"That's a lot, isn't it?"
Kevin shrugged. "It's not small."
"I think I come from a different reality than you as well."
"Very possible." He shoved the phone in Hera's face. "Come on, say something."
Hera began ranting in her own language, clearly pissed off. Kevin only grinned, which made Hera even angrier and she yelled louder. When she stopped, Kevin withdrew the phone and studied it.
"Analytic language, heavy consonants, broad range of phonemes."
"What does that mean?" Ruby asked.
"Don't know. It looks like it's making calculations based on close matches combining Urdu, Esperanto and... Klingon."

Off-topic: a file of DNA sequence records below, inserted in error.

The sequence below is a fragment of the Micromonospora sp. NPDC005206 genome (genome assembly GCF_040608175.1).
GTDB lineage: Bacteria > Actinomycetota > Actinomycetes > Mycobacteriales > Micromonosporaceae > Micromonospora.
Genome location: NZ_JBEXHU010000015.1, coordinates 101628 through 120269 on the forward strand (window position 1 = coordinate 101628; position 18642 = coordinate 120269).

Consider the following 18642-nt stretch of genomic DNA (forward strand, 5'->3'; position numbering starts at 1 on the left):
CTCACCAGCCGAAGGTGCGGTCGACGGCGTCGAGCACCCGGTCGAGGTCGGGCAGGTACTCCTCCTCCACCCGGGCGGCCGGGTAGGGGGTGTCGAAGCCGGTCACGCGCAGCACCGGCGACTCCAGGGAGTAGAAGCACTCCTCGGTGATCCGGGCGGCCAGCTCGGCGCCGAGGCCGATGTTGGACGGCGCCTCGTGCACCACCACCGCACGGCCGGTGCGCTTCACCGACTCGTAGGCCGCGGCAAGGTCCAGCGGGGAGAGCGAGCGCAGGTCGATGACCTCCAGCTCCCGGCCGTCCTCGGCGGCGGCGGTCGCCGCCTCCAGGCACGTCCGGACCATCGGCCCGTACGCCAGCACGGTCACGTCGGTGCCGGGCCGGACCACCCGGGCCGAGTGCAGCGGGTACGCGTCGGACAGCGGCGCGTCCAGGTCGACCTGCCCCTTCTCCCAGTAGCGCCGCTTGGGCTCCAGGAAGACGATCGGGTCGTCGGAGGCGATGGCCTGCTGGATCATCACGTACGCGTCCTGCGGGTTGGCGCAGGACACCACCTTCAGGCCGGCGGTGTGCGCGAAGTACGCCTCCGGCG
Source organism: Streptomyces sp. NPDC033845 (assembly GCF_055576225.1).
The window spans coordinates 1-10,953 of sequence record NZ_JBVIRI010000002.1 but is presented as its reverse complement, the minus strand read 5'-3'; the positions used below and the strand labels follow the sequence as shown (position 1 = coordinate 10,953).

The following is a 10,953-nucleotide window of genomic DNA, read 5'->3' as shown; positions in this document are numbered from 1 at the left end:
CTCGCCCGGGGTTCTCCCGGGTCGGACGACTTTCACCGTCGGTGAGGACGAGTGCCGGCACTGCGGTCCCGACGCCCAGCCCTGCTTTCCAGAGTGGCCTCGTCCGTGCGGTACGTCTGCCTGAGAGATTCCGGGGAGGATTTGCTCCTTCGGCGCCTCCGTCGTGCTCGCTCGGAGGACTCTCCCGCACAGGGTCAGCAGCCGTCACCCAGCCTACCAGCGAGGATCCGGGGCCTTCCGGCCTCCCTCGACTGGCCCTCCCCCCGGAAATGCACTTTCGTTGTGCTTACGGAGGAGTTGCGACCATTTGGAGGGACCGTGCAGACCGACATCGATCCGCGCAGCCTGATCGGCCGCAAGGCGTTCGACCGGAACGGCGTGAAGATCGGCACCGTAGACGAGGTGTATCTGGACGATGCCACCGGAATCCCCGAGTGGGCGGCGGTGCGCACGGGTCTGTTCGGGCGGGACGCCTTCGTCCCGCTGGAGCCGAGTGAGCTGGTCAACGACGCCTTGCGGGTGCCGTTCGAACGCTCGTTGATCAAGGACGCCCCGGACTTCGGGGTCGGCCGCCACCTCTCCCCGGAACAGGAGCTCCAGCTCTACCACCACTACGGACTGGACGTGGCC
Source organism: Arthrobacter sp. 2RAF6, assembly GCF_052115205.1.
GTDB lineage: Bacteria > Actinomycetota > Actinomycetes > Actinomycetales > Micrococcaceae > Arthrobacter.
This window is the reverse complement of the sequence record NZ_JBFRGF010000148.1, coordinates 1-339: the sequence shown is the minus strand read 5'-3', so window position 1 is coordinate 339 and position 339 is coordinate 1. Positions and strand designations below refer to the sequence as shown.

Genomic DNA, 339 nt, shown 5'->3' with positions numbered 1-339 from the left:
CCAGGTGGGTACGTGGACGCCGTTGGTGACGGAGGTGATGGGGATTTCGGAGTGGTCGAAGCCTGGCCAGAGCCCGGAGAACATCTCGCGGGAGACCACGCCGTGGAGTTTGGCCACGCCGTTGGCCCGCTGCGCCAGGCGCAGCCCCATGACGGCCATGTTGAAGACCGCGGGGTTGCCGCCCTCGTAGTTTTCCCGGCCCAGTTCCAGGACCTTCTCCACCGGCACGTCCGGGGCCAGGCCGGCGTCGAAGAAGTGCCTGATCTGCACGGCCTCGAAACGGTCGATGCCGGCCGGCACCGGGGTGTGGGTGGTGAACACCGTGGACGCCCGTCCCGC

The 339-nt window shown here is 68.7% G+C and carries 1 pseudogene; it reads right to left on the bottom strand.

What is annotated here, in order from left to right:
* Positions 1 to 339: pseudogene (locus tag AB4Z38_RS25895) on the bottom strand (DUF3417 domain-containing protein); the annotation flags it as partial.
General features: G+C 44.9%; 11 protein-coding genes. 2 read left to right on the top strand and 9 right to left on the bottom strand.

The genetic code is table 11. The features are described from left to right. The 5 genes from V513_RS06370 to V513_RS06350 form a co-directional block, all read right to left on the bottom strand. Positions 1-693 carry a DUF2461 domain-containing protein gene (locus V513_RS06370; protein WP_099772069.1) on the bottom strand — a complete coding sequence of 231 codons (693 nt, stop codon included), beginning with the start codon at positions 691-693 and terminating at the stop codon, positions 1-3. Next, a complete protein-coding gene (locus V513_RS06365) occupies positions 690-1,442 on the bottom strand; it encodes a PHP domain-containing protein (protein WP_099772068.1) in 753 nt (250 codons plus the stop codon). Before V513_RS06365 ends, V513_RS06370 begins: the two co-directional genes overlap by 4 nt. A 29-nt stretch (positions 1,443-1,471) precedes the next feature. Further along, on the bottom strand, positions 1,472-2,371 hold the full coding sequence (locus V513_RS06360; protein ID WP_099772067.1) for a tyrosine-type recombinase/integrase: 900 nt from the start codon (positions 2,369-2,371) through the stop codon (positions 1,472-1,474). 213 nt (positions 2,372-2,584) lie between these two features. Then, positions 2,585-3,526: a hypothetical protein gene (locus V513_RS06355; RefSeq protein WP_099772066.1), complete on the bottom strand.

"Are you serious?"
Kevin pushed the phone back in Hera's face. "Say something else."
" Etta gack pwelli'ka ba kthada, gerfluct!" Hera cried.
The phone spoke in a slightly modulated version of Hera's voice. " Get that ridiculous gadget out of my face, you gerfluct."
"It's working?" Ruby said. "What's a gerfluct?"
"The app hasn't figured everything out yet." He tapped an icon. "I'm trying to use this ridiculous gadget to speak to you."
The phone repeated Kevin's translated words, mimicking his voice.
Hera's eyes went wide. She spoke. The phone said, "You understand me?"
She jumped to her feet and turned to Ruby. She spoke a long string of words, gripping Ruby by the shoulders.
"The king is mad," the phone said. "He will not bring paradise. He will bring death after death, and if he succeeds, he'll destroy the world. You're our only hope."